By Nicky Dempsey
Vile attacks on immigrants and ethnic minorities are continuing all across Europe.
Reaction is being whipped up by the pro-austerity parties, who also lend support to each other’s agendas. The latest example, but by no means the worst, is Merkel’s support for Cameron on her recent visit to Britain. While she was completely unwilling and unable to offer any encouragement on his central demand for a European referendum, the consolation prize offered was support for yet another ‘clampdown on benefit tourism’.
It is a complete fiction that Britain or any other EU country is beset by large-scale migration enticed by the level of social security payments, which the government has actually admitted. But the effect of the continuous announcement of policies in this area is to bring together a toxic mixture of racism, xenophobia and victimising the poor for the economic crisis. This is the essence of the Tories’ political campaign between now and the general election of 2015.
The support from Merkel is much-needed by Cameron. His is an exceptionally weak government, driven to a reckless promise on the referendum that would hurt the dominant sectors of British capital simply in fear of his own backbenchers and UKIP. There are a host of issues on which the Tories have been obliged to change course because of the stance of Labour or to seek its support, including Leveson, HS2 and most famously over the attempt to bomb and invade Syria. Currently the government’s main focus in its campaign for a replacement of Trident nuclear weapons is to get Labour support for the policy.
Yet the reason the Tories are able to make the running on the issue of immigration, which in Britain is always about racism, is because Labour has been echoing their statements, not challenging them. Frequently, the frontbench attacks the Tories from the right, arguing that too many failed asylum seekers or illegal immigrants are being allowed to remain in Britain. The anti-immigrant campaign is increasingly drawing in the Blairites who had previously supported free movement on neoliberal grounds. A section of Progress is adopting anti-immigration as a policy.
Attacking the benefits of immigration
The reality is very different. Like all advanced economies Britain benefits from immigration. All value is created by labour-power. Migrants, especially economic migrants are characteristically the most able and adaptable source of labour in any society. In addition to providing direct economic and fiscal benefits, they also enrich the culture, widen the perspectives and improve the living standards of the whole of society.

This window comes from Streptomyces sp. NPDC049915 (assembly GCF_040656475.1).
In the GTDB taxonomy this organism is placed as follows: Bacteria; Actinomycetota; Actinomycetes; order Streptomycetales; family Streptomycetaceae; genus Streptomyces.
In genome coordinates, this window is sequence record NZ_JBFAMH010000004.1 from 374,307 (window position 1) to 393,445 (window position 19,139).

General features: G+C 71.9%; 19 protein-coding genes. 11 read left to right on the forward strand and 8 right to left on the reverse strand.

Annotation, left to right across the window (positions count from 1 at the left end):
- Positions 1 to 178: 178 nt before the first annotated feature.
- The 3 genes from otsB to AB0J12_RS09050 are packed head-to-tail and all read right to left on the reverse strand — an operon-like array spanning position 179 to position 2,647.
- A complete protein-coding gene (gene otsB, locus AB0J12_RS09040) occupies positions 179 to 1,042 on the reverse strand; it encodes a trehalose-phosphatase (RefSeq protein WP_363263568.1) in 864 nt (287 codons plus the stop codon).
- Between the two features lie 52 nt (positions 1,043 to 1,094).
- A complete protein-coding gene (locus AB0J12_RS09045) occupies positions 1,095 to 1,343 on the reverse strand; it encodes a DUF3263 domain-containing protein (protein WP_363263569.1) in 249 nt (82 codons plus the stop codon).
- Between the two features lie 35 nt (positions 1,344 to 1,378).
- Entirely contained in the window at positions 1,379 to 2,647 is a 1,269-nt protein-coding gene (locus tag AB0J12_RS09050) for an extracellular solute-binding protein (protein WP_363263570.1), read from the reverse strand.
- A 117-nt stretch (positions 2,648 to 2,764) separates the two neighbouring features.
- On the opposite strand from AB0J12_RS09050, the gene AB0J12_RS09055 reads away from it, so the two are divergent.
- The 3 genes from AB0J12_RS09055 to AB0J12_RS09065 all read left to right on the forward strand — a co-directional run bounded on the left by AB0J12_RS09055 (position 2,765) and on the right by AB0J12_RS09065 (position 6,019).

To take one small example, there are a number of studies showing that an influx of immigrant kids improves the educational attainment of the whole cohort of pupils in a given area. The government is refusing to publish its own report into the effects of immigration on the economy, presumably because like all serious studies it shows a benefit in terms of growth, public finances and job creation for the entire economy.
Yet when confronted with the evidence on the benefits of immigration, its opponents appeal to sentiment and anecdote or resort to outright falsification. It is now widely asserted that Labour lost the last election because of the ‘Mrs Duffy question’. The fact that New Labour presided over the deepest economic crisis in living memory, preceded by years of stagnating real wages is airbrushed out of history. In fact Labour support rose by 3 per cent between the Gordon Brown-Mrs Duffy spat and polling day.
The attacks on the rights of migrants are an attack on all workers and everyone who relies on public services. Excluding them from the NHS can only rebound on Britons working and travelling overseas, and will lead to ID checks in hospitals here. Restrictions on access to social security, or to public services will similarly require intrusive or draconian measures against the majority of society in Britain and will invite reciprocal measures elsewhere in Europe.
Most pernicious of all is the continual efforts to encroach on freedom of movement of labour within the EU. It is a fundamental right of labour to be able to move for jobs, and had to be fought for just as much as the freedom to organise and the right to strike. All reactionary regimes attempt to limit the right to free movement of labour as this allows capital and a state acting on its behalf to determine the allocation of jobs. Naturally, this is always done in the interests of capital.
In Britain, the Poor Laws were only finally abolished by the 1945 Labour government. They included severe restrictions on the movement of the unemployed, and for a prolonged period limited the minimal assistance available to the existing parish or town. In recent history internationally the most grotesque example is the Pass Laws of the Apartheid regime. The most thorough repression of any freedom of movement for labour was enacted by the Nazis.
Workers and the oppressed have nothing to gain and everything to lose by conceding to the right’s agenda on immigration. This will be a prolonged struggle, as both the new racist offensive and the related austerity onslaught are not going to disappear in the near future.
It is a major step forward that the TUC is backing the March 22 march and rally against scapegoating immigrants, racism and Islamophobia, yes to diversity. All socialists, as well as all genuine democrats should help to build it as a major national demonstration against the racist tide.
The stand up to racism website is here along with details of the March 22 demo.